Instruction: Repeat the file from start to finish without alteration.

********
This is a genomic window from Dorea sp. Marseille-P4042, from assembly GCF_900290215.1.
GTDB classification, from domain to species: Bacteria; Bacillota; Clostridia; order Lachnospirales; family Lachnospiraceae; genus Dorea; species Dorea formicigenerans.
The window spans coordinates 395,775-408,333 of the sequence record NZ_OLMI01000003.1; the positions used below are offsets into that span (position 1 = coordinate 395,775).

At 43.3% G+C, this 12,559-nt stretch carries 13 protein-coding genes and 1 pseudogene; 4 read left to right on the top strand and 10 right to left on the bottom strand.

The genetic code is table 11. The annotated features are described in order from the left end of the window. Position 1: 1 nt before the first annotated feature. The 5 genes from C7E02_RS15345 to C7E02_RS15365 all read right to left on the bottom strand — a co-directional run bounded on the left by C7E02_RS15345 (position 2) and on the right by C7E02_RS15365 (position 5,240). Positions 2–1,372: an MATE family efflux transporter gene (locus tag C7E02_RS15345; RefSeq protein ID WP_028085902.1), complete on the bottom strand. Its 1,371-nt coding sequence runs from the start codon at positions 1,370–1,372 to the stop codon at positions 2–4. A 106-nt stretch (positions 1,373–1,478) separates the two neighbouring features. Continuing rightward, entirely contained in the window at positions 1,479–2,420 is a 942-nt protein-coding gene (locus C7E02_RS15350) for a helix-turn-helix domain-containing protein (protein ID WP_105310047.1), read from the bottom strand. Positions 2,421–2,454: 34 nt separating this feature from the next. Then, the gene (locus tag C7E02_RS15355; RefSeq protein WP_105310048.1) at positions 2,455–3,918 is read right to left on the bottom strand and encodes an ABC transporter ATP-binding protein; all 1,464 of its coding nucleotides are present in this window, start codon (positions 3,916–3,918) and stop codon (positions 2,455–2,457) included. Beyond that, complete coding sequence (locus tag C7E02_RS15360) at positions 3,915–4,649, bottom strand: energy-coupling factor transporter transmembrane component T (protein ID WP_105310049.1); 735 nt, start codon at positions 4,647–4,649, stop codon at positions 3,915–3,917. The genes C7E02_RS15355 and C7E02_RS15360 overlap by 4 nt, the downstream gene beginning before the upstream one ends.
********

This is a genomic window from Dorea sp. Marseille-P4042, from assembly GCF_900290215.1.
GTDB classification, from domain to species: Bacteria; Bacillota; Clostridia; order Lachnospirales; family Lachnospiraceae; genus Dorea; species Dorea formicigenerans.
The window spans coordinates 395,775-408,333 of the sequence record NZ_OLMI01000003.1; the positions used below are offsets into that span (position 1 = coordinate 395,775).

At 43.3% G+C, this 12,559-nt stretch carries 13 protein-coding genes and 1 pseudogene; 4 read left to right on the top strand and 10 right to left on the bottom strand.

The genetic code is table 11. The annotated features are described in order from the left end of the window. Position 1: 1 nt before the first annotated feature. The 5 genes from C7E02_RS15345 to C7E02_RS15365 all read right to left on the bottom strand — a co-directional run bounded on the left by C7E02_RS15345 (position 2) and on the right by C7E02_RS15365 (position 5,240). Positions 2–1,372: an MATE family efflux transporter gene (locus tag C7E02_RS15345; RefSeq protein ID WP_028085902.1), complete on the bottom strand. Its 1,371-nt coding sequence runs from the start codon at positions 1,370–1,372 to the stop codon at positions 2–4. A 106-nt stretch (positions 1,373–1,478) separates the two neighbouring features. Continuing rightward, entirely contained in the window at positions 1,479–2,420 is a 942-nt protein-coding gene (locus C7E02_RS15350) for a helix-turn-helix domain-containing protein (protein ID WP_105310047.1), read from the bottom strand. Positions 2,421–2,454: 34 nt separating this feature from the next. Then, the gene (locus tag C7E02_RS15355; RefSeq protein WP_105310048.1) at positions 2,455–3,918 is read right to left on the bottom strand and encodes an ABC transporter ATP-binding protein; all 1,464 of its coding nucleotides are present in this window, start codon (positions 3,916–3,918) and stop codon (positions 2,455–2,457) included. Beyond that, complete coding sequence (locus tag C7E02_RS15360) at positions 3,915–4,649, bottom strand: energy-coupling factor transporter transmembrane component T (protein ID WP_105310049.1); 735 nt, start codon at positions 4,647–4,649, stop codon at positions 3,915–3,917. The genes C7E02_RS15355 and C7E02_RS15360 overlap by 4 nt, the downstream gene beginning before the upstream one ends.